The list of community groups rejecting the divisive Religious Discrimination Bill just keeps getting longer and longer. Here's the latest Weekend Wrap, keeping you up to date with issues regarding the separation of church and state across Australia.
Don’t forget that the Weekend Wrap, which aims to help secular-minded Australians keep abreast of the latest news on current issues, is also published on our Facebook page!
The National View
Australia’s Catholic bishops have called on the Morrison government to further strengthen the protections for religious institutions and people of faith, including those relating to the conscientious objection provisions for health and aged-care providers (Catholic Weekly).
In its submission, the Australian Christian Lobby described the re-drafted Religious Discrimination Bill as having “fundamental deficiencies” and lamented that it did not address the group’s most important areas of concern (The Australian).
Dan Flynn from the Australian Christian Lobby argues that religious schools need the right to hire and fire even gardeners based on religious belief to ensure “everyone is an ambassador for the mission” (3AW).
Some health practitioners already objecting to providing services based on their religious beliefs are failing to comply with requirements to refer patients to other providers, says health sociologist professor Louise Keogh (BuzzFeed).
Women’s rights group Fair Agenda believes the Religious Discrimination Bill poses the “biggest threat to reproductive healthcare in decades” (Women’s Agenda).
Diversity Council Australia has warned that the Religious Discrimination Bill would, if enacted, threaten diversity and inclusion in workplaces (Pro Bono News).
Law societies are concerned that the proposed restrictions on employers in the legal profession making conduct rules concerning statements of belief would hinder them from maintaining diversity and tolerance in the workplace (Lawyers Weekly).
Employers’ association Ai Group is calling on the Morrison government to abandon parts of the Religious Discrimination Bill, especially those that will empower religious people to argue that reasonable company policies do not apply to them (AFR).
After being flown to Melbourne along with 16 family members for the Australian Open, Margaret Court claimed that Tennis Australia had tried to discriminate against her in “everything that I’ve done” (The Guardian).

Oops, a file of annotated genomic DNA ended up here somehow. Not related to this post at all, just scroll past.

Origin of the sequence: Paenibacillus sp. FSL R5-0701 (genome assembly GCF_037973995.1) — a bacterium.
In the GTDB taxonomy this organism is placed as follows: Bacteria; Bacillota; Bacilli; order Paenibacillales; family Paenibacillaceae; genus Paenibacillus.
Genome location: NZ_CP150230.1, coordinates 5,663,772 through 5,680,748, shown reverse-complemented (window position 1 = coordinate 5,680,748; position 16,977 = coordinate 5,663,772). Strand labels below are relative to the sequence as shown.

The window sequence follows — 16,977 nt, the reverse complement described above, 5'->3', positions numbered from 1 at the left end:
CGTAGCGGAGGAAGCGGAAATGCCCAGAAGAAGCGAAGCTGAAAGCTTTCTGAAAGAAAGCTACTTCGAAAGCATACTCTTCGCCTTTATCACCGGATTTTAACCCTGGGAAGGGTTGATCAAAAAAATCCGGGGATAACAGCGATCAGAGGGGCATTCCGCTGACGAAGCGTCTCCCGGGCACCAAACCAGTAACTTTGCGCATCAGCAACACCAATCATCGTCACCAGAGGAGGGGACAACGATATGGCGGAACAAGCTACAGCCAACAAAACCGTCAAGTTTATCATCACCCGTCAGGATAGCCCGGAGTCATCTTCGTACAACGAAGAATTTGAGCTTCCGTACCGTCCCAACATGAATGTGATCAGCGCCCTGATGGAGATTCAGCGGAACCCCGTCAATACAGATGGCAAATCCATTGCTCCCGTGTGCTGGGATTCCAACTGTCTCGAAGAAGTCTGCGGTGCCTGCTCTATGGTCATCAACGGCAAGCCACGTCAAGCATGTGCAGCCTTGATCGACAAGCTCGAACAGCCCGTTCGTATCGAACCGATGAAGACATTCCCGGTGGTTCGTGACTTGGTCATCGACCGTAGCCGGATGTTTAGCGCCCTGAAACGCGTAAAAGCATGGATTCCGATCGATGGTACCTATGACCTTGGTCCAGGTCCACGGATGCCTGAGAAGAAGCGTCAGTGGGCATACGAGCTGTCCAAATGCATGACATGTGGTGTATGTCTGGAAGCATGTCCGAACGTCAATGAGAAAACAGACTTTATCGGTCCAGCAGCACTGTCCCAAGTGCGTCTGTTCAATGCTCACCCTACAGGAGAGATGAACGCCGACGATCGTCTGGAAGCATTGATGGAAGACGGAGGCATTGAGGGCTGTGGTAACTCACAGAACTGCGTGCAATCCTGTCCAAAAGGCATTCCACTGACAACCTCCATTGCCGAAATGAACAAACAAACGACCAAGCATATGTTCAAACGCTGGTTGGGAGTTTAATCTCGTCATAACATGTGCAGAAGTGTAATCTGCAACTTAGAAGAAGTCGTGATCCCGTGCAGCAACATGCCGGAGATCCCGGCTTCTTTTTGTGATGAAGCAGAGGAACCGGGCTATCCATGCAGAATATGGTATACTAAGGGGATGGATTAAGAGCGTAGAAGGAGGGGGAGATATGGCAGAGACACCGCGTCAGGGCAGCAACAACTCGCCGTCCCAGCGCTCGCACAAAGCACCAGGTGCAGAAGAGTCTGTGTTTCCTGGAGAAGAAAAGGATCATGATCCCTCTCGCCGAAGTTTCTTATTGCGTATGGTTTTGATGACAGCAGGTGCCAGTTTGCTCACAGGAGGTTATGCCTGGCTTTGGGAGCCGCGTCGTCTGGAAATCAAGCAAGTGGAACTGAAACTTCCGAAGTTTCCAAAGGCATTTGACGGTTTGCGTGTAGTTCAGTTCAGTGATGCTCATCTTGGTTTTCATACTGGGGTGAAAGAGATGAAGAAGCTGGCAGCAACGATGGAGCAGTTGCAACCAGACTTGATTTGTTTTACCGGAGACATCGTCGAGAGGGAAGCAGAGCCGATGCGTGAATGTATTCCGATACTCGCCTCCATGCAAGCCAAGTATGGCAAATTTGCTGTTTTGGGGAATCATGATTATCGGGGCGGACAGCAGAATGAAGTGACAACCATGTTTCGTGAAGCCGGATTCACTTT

Around the Country
NT: Community groups that have joined forces to oppose the Religious Discrimination Bill say remote communities in the Territory, who have limited access to employment, health services and social services, would be disproportionately affected (Q News).
QLD: Labor and Greens candidates for the upcoming Brisbane City Council election have condemned the proposed Religious Discrimination Bill (Q News).
WA: A devout Christian couple, whose application to become foster parents was denied, claim to have been discriminated against on the grounds of their religious conviction (Brisbane Times).
VIC: A shortage of trained specialist doctors in regional areas means that terminally ill people are dying before they get a chance to access the lethal substance used under the state’s access voluntary assisted dying laws (The Age).
NSW: Members of the legal profession “reaffirmed their commitment to justice and faith” as part of the annual Catholic Red Mass in Western Sydney (Catholic Outlook).
Commentary and Analysis
Professor George Williams, Law Dean of UNSW, says the draft Religious Discrimination Bill “has the potential to sew division in quite troubling ways” throughout society (YouTube).
If the government had stopped at protecting religious belief from discrimination in a similar way to what is already in place for race, sex, age and disability, the Religious Discrimination Bill could be enacted, writes Professor George Williams (The Australian).
It beggars belief that the Morrison government is legislating to protect disgraced institutions, such as the churches, against the interests of Australian citizens, writes Jerry Roberts (John Menadue blog).
For Sharlene Zeederberg, who grew up under Apartheid South Africa, the Morrison government’s proposed religious discrimination laws is deeply shocking (The Big Smoke).
Opposing the Religious Discrimination Bill should not mean that progressive people also oppose all bills that seek to improve the lives of faith-based communities, argues Jack Whitney (Canberra Times).
Academics Alysia Blackham, Adriana Orifici and Liam Elphick explore some of the key challenges facing discrimination law reform and put forward a new approach (The Conversation).